The combatants of World War I came to the battlefield with a significant amount of baggage. France and Germany had been particularly hostile to one another since the Germans took Alsace-Lorraine away from the French in the Franco-Prussian War of 1870, and the French intended to get their lost lands back. Austria was a waning empire run by the aging Emperor Franz Joseph; Germany was a new imperial power eager to acquire land and prestige, and equally zealous to encourage its Austrian allies to provoke war after the assassination of Austrian heir Franz Ferdinand. Great Britain was an established empire as well as a naval power, but the British had no plans to become embroiled in another European scuffle.
The hostile nations had been honing their battle plans well before the outbreak of World War I. It didn’t take long before both sides discovered that once the guns began firing, even the best-laid plans took a back seat to real-time fighting.
The Germans had the Schlieffen Plan, created by Field Marshal Alfred von Schlieffen who, while he was Chief of the Imperial German General Staff in 1905, concocted what he was assured was the fastest, most effective means of winning a war against France. Confident that it would take the Russians six weeks to mobilize their massive army to the east, Schlieffen’s goal was to mount overwhelming force against France in the west. With speed and success assured, the Germans would then have time to transport their soldiers from vanquished France to Russia, where they would swiftly dispose of the Russians and emerge victorious, the undisputed masters of Europe.
The French, not to be found lacking in planning, had their own battle strategy, known as Plan XVII. First on the agenda was, of course, the recapture of Alsace-Lorraine from the Germans. After the four French Armies achieved their initial goal, they were going to head into Germany; either by going through the Ardennes forests or via Luxemburg and Belgium. Galvanized by the restoration of Alsace-Lorraine to its rightful heritage, the French troops would have no problems in sending the Germans back home in defeat. Both countries, in addition to their planning, had been conducting a military build-up in preparation for the war. The Germans had embraced innovative weaponry that would give them a military advantage in the onset of the war, and zeppelins and machine guns would imprint technology on the twentieth century’s style of war. The French, wary of invasion, had built up defenses on the border they shared with Germany so that, if invaded, the Germans would not find France easy pickings.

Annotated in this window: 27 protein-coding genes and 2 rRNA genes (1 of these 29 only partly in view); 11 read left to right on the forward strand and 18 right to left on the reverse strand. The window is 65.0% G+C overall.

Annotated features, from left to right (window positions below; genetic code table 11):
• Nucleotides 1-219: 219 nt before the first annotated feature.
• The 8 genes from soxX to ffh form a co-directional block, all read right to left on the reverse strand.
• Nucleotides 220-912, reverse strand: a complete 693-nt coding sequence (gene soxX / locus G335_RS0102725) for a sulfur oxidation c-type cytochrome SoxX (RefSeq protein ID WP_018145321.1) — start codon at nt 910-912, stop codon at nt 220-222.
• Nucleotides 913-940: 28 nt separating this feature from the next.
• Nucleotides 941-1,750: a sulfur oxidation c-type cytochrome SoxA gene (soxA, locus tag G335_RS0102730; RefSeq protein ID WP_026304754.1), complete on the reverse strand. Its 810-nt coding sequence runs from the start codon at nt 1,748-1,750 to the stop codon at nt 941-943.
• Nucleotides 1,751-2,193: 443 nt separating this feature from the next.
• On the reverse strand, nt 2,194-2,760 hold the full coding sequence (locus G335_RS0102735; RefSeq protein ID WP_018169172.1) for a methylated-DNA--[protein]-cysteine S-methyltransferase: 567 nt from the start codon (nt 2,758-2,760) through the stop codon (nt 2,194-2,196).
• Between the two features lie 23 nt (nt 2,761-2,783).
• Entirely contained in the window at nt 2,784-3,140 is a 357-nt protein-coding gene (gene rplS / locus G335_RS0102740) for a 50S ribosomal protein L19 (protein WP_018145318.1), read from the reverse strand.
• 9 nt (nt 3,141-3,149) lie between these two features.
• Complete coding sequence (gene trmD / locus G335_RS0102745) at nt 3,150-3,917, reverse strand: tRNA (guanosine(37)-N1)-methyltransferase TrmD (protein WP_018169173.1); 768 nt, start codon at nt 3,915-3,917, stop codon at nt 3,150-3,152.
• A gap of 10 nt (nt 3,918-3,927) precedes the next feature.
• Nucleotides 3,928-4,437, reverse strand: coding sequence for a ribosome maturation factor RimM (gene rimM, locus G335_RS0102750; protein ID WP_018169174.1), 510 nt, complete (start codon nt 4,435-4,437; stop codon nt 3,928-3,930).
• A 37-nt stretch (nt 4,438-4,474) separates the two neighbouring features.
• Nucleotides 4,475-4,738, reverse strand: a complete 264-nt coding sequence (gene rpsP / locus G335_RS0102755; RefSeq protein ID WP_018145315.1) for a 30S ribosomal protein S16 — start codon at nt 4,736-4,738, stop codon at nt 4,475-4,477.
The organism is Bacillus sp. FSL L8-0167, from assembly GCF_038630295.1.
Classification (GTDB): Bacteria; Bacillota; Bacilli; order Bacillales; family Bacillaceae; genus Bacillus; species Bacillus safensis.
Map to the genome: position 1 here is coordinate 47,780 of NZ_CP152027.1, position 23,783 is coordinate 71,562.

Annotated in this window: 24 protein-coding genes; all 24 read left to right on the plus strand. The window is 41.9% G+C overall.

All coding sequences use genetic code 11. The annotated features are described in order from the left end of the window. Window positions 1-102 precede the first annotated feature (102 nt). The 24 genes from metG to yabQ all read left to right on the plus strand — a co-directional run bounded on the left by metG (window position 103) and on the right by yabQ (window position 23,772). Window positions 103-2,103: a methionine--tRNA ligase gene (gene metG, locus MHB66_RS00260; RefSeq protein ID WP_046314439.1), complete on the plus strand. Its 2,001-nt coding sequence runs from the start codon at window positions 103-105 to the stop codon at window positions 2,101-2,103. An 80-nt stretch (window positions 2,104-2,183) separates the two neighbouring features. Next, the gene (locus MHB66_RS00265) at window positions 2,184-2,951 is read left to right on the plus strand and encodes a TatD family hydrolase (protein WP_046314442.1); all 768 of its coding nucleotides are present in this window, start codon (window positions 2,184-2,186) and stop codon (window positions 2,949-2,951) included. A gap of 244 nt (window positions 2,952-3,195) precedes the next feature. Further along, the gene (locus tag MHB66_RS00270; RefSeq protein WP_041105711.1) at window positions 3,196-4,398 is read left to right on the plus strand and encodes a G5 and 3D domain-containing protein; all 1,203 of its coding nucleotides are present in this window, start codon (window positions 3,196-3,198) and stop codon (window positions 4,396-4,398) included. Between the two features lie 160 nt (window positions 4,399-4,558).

The French assumed that the Germans would honor Belgian neutrality. The Germans intended to ask Belgium to give them permission to cross its borders so that they could reach France. The plans were sound, but neither nation took Belgium into account, and Belgium had an ace up its sleeve: according to the Treaty of 1839, if anyone violated Belgian neutrality, Great Britain would come to the nation’s defense. But that seemed unlikely; a German official dismissed the Treaty as a “scrap of paper.”
After all, Belgium and Germany were neighbors and trading partners. Neither Germany nor France had violated Belgian neutrality during the Franco-Prussian War. The French assumed that the Germans would honor Belgian neutrality. But before the war, the Kaiser had informed Belgium’s King Albert I that in the event of another war with France, Germany would need to cross Belgium. King Albert replied that Belgium was a nation and not a road. Germany didn’t seem to get the message
The speed that the Germans were counting on had unexpectedly slowed down. The Russians mobilized faster than the Germans had expected them to and their offensive on the Eastern Front accelerated. The French had their own way of speeding up the action by commandeering taxis in Paris to transport thousands of soldiers to the front lines.
And then the Belgians delivered a speed bump on the road of the German war machine’s advance. Belgium refused the German request to cross its borders, but Germany’s request had been for form’s sake. They needed to get to France quickly and that meant using Belgium as an on-ramp. But instead of a smooth transport through the country, the Germans met Belgian resistance that slowed down their advance to France. The Belgian military was small but brave, with 43,000 men in its infantry divisions, 115,000 reserves, and twelve aircraft in its Air Force.
The Schlieffen Plan may have suffered a delay at the hands of the Belgians, but the Germans also had zeppelins and howitzers which ultimately overpowered the Belgians. As it was apparent that Belgian neutrality had been violated, Great Britain was called upon to make good on the promise it had made in the previous century. On August 4, 1914, the British joined France and Russia against Germany and Austria.
The plans of both nations depended upon swift results in order to achieve an easy victory. The gods of war smiled grimly; the bloody carnage of World War I lasted four long years and were anything but quick or easy.